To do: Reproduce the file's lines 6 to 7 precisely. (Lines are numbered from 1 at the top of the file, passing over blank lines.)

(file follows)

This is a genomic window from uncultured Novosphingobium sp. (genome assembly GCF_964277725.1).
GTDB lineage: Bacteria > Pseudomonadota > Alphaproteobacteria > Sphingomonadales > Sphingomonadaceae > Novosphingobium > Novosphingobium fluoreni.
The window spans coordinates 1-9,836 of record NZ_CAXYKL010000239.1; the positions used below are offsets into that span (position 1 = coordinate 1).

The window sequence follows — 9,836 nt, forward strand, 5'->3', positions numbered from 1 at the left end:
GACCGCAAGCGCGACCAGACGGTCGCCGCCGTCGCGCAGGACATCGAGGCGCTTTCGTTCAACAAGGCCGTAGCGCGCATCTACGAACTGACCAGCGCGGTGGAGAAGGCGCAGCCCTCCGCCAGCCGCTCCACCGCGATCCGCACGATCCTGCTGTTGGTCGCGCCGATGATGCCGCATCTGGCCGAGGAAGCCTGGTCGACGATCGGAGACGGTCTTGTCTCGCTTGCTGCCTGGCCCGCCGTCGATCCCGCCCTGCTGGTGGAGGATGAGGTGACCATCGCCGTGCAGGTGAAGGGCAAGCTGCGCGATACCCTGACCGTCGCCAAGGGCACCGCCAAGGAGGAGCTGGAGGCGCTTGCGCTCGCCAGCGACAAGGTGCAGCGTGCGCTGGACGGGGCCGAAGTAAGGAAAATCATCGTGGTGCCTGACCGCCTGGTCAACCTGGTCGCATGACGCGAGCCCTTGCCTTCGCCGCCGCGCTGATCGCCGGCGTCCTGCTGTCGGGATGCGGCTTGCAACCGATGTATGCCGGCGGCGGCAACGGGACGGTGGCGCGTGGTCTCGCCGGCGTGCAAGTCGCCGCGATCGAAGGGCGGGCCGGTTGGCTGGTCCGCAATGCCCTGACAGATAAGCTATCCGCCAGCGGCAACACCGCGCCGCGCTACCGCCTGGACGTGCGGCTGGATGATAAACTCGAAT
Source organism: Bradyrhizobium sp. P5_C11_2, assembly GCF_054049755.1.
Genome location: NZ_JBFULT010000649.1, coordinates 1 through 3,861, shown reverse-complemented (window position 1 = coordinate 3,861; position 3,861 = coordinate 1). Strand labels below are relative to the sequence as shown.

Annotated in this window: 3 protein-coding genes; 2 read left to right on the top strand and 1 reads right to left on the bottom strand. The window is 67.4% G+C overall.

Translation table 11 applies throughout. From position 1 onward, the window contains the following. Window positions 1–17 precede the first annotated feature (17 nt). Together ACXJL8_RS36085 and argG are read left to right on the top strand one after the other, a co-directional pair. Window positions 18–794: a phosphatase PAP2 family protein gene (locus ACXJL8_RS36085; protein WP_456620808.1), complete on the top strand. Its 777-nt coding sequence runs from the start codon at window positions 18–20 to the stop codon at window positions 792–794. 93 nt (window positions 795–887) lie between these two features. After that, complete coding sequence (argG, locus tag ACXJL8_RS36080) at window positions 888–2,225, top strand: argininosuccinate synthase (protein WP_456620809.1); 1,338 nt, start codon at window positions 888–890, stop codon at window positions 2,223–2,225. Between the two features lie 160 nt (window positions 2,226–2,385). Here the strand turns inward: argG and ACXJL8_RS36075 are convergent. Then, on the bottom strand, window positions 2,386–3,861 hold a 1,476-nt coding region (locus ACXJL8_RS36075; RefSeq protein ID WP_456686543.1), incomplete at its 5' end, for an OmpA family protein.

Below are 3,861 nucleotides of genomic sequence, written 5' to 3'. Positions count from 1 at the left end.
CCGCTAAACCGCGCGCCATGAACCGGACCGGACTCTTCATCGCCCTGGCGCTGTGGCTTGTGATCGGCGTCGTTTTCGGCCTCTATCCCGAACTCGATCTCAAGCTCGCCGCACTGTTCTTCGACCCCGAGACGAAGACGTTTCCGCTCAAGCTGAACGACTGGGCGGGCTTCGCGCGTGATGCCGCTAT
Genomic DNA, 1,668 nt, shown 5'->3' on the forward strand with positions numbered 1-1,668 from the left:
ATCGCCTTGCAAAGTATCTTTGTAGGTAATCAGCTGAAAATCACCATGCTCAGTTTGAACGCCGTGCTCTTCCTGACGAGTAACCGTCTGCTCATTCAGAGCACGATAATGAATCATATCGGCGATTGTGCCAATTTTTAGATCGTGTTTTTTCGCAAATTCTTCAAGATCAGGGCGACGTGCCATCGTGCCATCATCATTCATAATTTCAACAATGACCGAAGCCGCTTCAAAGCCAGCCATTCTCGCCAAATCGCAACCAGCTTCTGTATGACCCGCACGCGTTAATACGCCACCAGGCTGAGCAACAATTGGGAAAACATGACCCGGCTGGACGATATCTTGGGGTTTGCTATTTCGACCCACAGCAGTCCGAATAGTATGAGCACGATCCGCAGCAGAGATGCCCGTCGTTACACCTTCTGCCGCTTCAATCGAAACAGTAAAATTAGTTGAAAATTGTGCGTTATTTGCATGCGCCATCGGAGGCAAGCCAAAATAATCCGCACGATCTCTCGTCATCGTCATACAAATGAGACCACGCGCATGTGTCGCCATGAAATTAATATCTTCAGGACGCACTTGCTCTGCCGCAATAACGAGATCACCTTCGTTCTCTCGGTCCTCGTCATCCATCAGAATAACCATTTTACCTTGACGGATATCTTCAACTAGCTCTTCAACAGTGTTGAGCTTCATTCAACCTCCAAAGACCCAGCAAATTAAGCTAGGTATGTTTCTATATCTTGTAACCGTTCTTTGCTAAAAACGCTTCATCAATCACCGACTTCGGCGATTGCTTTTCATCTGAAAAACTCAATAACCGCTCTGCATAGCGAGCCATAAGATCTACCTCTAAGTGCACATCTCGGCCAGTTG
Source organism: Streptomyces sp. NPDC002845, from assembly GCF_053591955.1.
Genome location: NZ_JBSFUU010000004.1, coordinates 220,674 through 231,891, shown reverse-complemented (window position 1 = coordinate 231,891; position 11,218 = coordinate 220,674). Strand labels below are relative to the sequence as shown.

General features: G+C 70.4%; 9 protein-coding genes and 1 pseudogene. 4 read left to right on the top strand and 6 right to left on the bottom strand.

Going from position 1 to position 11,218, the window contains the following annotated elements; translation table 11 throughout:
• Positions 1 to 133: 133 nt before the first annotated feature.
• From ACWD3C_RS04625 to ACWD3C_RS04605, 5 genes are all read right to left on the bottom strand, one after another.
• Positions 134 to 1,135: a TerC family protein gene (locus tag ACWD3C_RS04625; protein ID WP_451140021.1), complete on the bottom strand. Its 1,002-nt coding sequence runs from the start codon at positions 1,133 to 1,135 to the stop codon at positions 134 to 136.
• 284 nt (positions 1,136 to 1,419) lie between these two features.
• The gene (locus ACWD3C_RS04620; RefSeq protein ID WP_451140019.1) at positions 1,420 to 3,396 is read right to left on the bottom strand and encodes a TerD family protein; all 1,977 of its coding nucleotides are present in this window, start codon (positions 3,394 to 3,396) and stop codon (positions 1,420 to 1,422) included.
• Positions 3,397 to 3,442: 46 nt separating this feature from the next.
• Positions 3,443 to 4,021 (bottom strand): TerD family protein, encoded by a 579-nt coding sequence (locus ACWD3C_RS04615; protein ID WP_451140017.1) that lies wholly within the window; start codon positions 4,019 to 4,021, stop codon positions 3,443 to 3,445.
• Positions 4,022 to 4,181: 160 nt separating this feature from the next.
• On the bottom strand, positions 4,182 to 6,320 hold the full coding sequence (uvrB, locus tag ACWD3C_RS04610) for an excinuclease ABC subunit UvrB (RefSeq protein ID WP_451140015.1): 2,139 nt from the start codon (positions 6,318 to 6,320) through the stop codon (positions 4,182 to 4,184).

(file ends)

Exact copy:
Source organism: Bradyrhizobium sp. P5_C11_2, assembly GCF_054049755.1.
Genome location: NZ_JBFULT010000649.1, coordinates 1 through 3,861, shown reverse-complemented (window position 1 = coordinate 3,861; position 3,861 = coordinate 1). Strand labels below are relative to the sequence as shown.